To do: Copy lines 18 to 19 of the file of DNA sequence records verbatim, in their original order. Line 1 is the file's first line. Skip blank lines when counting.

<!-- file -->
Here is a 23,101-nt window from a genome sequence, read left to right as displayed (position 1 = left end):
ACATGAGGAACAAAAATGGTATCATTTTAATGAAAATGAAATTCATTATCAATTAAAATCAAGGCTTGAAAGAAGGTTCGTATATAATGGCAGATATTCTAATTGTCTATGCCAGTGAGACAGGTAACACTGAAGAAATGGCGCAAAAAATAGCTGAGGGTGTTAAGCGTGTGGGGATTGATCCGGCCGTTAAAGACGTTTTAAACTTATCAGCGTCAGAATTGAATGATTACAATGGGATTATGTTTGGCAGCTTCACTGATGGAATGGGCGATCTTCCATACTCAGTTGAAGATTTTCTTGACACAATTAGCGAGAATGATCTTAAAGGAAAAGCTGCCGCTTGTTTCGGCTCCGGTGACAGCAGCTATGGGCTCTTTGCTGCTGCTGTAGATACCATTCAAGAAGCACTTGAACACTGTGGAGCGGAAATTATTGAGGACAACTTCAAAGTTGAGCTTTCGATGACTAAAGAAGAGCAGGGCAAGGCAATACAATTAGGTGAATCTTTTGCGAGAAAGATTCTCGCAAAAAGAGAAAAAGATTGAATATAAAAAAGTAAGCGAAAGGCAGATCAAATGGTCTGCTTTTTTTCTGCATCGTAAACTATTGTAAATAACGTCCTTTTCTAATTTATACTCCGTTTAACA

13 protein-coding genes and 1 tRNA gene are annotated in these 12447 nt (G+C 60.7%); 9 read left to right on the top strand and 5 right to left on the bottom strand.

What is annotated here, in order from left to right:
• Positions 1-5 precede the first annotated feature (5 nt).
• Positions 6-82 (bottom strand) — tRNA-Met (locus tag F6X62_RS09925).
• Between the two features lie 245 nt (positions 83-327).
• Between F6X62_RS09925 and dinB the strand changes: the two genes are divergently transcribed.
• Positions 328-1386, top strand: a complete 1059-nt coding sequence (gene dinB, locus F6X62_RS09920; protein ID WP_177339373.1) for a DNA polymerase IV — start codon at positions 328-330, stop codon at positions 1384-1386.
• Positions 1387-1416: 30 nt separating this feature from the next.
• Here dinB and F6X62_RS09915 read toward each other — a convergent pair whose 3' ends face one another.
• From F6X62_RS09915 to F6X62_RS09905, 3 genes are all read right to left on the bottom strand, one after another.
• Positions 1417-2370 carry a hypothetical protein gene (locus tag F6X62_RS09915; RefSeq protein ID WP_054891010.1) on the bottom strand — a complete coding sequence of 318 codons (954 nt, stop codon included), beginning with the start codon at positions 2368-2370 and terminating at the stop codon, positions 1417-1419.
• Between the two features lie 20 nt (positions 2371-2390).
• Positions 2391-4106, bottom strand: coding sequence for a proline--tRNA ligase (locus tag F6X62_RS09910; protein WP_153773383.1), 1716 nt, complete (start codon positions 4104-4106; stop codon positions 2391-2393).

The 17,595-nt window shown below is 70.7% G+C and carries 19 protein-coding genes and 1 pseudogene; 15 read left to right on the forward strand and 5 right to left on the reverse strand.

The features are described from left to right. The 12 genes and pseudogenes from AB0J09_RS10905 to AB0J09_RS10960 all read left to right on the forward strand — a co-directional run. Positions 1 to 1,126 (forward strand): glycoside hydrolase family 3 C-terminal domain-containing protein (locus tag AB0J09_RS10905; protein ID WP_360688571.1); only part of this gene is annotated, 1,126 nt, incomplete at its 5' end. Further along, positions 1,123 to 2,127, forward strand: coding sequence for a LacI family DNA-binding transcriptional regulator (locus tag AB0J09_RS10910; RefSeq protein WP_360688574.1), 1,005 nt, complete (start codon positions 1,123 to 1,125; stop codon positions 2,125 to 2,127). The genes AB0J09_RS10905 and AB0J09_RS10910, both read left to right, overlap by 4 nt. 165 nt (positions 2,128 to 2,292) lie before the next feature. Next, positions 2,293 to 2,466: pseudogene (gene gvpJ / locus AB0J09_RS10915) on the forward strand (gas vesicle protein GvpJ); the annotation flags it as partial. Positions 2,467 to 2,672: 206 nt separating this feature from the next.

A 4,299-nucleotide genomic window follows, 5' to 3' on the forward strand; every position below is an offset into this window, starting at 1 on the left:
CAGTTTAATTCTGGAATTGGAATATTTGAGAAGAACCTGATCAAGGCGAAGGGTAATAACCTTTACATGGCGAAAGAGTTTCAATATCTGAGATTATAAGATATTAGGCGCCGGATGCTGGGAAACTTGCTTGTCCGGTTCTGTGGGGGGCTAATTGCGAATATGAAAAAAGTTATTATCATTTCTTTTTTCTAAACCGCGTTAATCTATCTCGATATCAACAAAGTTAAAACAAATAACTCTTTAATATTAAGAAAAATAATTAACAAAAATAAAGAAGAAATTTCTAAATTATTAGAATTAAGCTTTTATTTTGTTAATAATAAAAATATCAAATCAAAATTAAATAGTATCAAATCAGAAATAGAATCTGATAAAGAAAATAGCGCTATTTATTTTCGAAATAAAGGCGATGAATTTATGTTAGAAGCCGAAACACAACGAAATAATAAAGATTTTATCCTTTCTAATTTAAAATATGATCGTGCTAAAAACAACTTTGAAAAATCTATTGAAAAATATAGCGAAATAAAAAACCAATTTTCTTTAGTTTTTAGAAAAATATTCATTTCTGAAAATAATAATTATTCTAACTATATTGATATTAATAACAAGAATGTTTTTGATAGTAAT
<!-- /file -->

A 4,299-nucleotide genomic window follows, 5' to 3' on the forward strand; every position below is an offset into this window, starting at 1 on the left:
CAGTTTAATTCTGGAATTGGAATATTTGAGAAGAACCTGATCAAGGCGAAGGGTAATAACCTTTACATGGCGAAAGAGTTTCAATATCTGAGATTATAAGATATTAGGCGCCGGATGCTGGGAAACTTGCTTGTCCGGTTCTGTGGGGGGCTAATTGCGAATATGAAAAAAGTTATTATCATTTCTTTTTTCTAAACCGCGTTAATCTATCTCGATATCAACAAAGTTAAAACAAATAACTCTTTAATATTAAGAAAAATAATTAACAAAAATAAAGAAGAAATTTCTAAATTATTAGAATTAAGCTTTTATTTTGTTAATAATAAAAATATCAAATCAAAATTAAATAGTATCAAATCAGAAATAGAATCTGATAAAGAAAATAGCGCTATTTATTTTCGAAATAAAGGCGATGAATTTATGTTAGAAGCCGAAACACAACGAAATAATAAAGATTTTATCCTTTCTAATTTAAAATATGATCGTGCTAAAAACAACTTTGAAAAATCTATTGAAAAATATAGCGAAATAAAAAACCAATTTTCTTTAGTTTTTAGAAAAATATTCATTTCTGAAAATAATAATTATTCTAACTATATTGATATTAATAACAAGAATGTTTTTGATAGTAAT